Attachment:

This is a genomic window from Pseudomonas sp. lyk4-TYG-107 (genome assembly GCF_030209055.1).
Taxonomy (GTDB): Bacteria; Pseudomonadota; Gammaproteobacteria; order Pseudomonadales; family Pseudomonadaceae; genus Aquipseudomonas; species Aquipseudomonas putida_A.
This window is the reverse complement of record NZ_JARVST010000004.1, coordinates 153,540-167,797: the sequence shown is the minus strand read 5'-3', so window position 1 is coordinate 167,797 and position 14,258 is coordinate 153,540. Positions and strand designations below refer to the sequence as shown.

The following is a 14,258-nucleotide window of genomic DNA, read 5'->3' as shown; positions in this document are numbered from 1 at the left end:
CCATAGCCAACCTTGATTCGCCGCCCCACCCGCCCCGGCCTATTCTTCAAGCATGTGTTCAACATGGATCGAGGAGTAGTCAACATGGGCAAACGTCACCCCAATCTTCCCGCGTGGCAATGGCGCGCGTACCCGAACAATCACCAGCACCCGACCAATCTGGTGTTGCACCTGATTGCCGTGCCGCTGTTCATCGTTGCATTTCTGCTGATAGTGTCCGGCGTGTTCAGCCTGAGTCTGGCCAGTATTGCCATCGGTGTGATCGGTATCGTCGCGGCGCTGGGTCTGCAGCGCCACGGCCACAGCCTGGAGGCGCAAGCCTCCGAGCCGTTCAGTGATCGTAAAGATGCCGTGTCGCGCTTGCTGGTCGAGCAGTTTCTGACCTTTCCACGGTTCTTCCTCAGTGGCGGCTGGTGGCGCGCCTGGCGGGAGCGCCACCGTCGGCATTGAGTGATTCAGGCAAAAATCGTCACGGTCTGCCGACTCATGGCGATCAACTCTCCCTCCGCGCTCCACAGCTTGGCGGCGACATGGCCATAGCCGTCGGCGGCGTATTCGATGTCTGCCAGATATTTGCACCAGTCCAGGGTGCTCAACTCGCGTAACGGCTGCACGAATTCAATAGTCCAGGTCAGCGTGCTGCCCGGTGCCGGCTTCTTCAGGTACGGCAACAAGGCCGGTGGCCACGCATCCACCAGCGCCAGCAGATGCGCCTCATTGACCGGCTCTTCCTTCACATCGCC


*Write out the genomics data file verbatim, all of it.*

This is a genomic window from Pseudomonas sp. lyk4-TYG-107 (genome assembly GCF_030209055.1).
Taxonomy (GTDB): Bacteria; Pseudomonadota; Gammaproteobacteria; order Pseudomonadales; family Pseudomonadaceae; genus Aquipseudomonas; species Aquipseudomonas putida_A.
This window is the reverse complement of record NZ_JARVST010000004.1, coordinates 153,540-167,797: the sequence shown is the minus strand read 5'-3', so window position 1 is coordinate 167,797 and position 14,258 is coordinate 153,540. Positions and strand designations below refer to the sequence as shown.

The following is a 14,258-nucleotide window of genomic DNA, read 5'->3' as shown; positions in this document are numbered from 1 at the left end:
CCATAGCCAACCTTGATTCGCCGCCCCACCCGCCCCGGCCTATTCTTCAAGCATGTGTTCAACATGGATCGAGGAGTAGTCAACATGGGCAAACGTCACCCCAATCTTCCCGCGTGGCAATGGCGCGCGTACCCGAACAATCACCAGCACCCGACCAATCTGGTGTTGCACCTGATTGCCGTGCCGCTGTTCATCGTTGCATTTCTGCTGATAGTGTCCGGCGTGTTCAGCCTGAGTCTGGCCAGTATTGCCATCGGTGTGATCGGTATCGTCGCGGCGCTGGGTCTGCAGCGCCACGGCCACAGCCTGGAGGCGCAAGCCTCCGAGCCGTTCAGTGATCGTAAAGATGCCGTGTCGCGCTTGCTGGTCGAGCAGTTTCTGACCTTTCCACGGTTCTTCCTCAGTGGCGGCTGGTGGCGCGCCTGGCGGGAGCGCCACCGTCGGCATTGAGTGATTCAGGCAAAAATCGTCACGGTCTGCCGACTCATGGCGATCAACTCTCCCTCCGCGCTCCACAGCTTGGCGGCGACATGGCCATAGCCGTCGGCGGCGTATTCGATGTCTGCCAGATATTTGCACCAGTCCAGGGTGCTCAACTCGCGTAACGGCTGCACGAATTCAATAGTCCAGGTCAGCGTGCTGCCCGGTGCCGGCTTCTTCAGGTACGGCAACAAGGCCGGTGGCCACGCATCCACCAGCGCCAGCAGATGCGCCTCATTGACCGGCTCTTCCTTCACATCGCC